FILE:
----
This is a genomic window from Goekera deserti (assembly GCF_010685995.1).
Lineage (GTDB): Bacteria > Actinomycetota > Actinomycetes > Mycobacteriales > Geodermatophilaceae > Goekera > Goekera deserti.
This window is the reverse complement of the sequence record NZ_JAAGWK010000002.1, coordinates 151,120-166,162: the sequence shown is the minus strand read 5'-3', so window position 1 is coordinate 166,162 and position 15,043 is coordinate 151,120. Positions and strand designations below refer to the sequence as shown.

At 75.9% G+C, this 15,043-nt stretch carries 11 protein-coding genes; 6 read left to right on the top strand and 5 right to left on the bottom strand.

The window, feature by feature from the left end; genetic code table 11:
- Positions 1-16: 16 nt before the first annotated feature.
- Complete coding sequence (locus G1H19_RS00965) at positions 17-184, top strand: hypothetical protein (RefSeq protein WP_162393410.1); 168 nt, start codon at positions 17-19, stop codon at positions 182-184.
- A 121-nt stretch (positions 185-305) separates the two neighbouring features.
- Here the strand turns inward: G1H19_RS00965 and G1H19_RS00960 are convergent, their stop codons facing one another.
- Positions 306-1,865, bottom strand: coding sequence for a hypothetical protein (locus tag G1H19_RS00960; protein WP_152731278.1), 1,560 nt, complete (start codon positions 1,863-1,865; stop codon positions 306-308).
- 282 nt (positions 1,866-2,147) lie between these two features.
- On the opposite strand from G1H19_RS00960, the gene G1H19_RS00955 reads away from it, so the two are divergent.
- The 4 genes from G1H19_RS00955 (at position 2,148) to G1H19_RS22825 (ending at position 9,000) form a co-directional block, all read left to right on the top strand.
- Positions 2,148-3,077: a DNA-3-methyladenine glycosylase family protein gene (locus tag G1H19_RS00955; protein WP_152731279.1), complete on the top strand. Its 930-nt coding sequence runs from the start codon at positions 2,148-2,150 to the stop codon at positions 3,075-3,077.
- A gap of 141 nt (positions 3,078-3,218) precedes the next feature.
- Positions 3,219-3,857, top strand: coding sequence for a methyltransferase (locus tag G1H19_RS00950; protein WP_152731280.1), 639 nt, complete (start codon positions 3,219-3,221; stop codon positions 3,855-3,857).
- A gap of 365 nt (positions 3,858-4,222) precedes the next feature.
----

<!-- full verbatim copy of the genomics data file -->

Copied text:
This is a genomic window from Goekera deserti (assembly GCF_010685995.1).
Lineage (GTDB): Bacteria > Actinomycetota > Actinomycetes > Mycobacteriales > Geodermatophilaceae > Goekera > Goekera deserti.
This window is the reverse complement of the sequence record NZ_JAAGWK010000002.1, coordinates 151,120-166,162: the sequence shown is the minus strand read 5'-3', so window position 1 is coordinate 166,162 and position 15,043 is coordinate 151,120. Positions and strand designations below refer to the sequence as shown.

At 75.9% G+C, this 15,043-nt stretch carries 11 protein-coding genes; 6 read left to right on the top strand and 5 right to left on the bottom strand.

The window, feature by feature from the left end; genetic code table 11:
- Positions 1-16: 16 nt before the first annotated feature.
- Complete coding sequence (locus G1H19_RS00965) at positions 17-184, top strand: hypothetical protein (RefSeq protein WP_162393410.1); 168 nt, start codon at positions 17-19, stop codon at positions 182-184.
- A 121-nt stretch (positions 185-305) separates the two neighbouring features.
- Here the strand turns inward: G1H19_RS00965 and G1H19_RS00960 are convergent, their stop codons facing one another.
- Positions 306-1,865, bottom strand: coding sequence for a hypothetical protein (locus tag G1H19_RS00960; protein WP_152731278.1), 1,560 nt, complete (start codon positions 1,863-1,865; stop codon positions 306-308).
- 282 nt (positions 1,866-2,147) lie between these two features.
- On the opposite strand from G1H19_RS00960, the gene G1H19_RS00955 reads away from it, so the two are divergent.
- The 4 genes from G1H19_RS00955 (at position 2,148) to G1H19_RS22825 (ending at position 9,000) form a co-directional block, all read left to right on the top strand.
- Positions 2,148-3,077: a DNA-3-methyladenine glycosylase family protein gene (locus tag G1H19_RS00955; protein WP_152731279.1), complete on the top strand. Its 930-nt coding sequence runs from the start codon at positions 2,148-2,150 to the stop codon at positions 3,075-3,077.
- A gap of 141 nt (positions 3,078-3,218) precedes the next feature.
- Positions 3,219-3,857, top strand: coding sequence for a methyltransferase (locus tag G1H19_RS00950; protein WP_152731280.1), 639 nt, complete (start codon positions 3,219-3,221; stop codon positions 3,855-3,857).
- A gap of 365 nt (positions 3,858-4,222) precedes the next feature.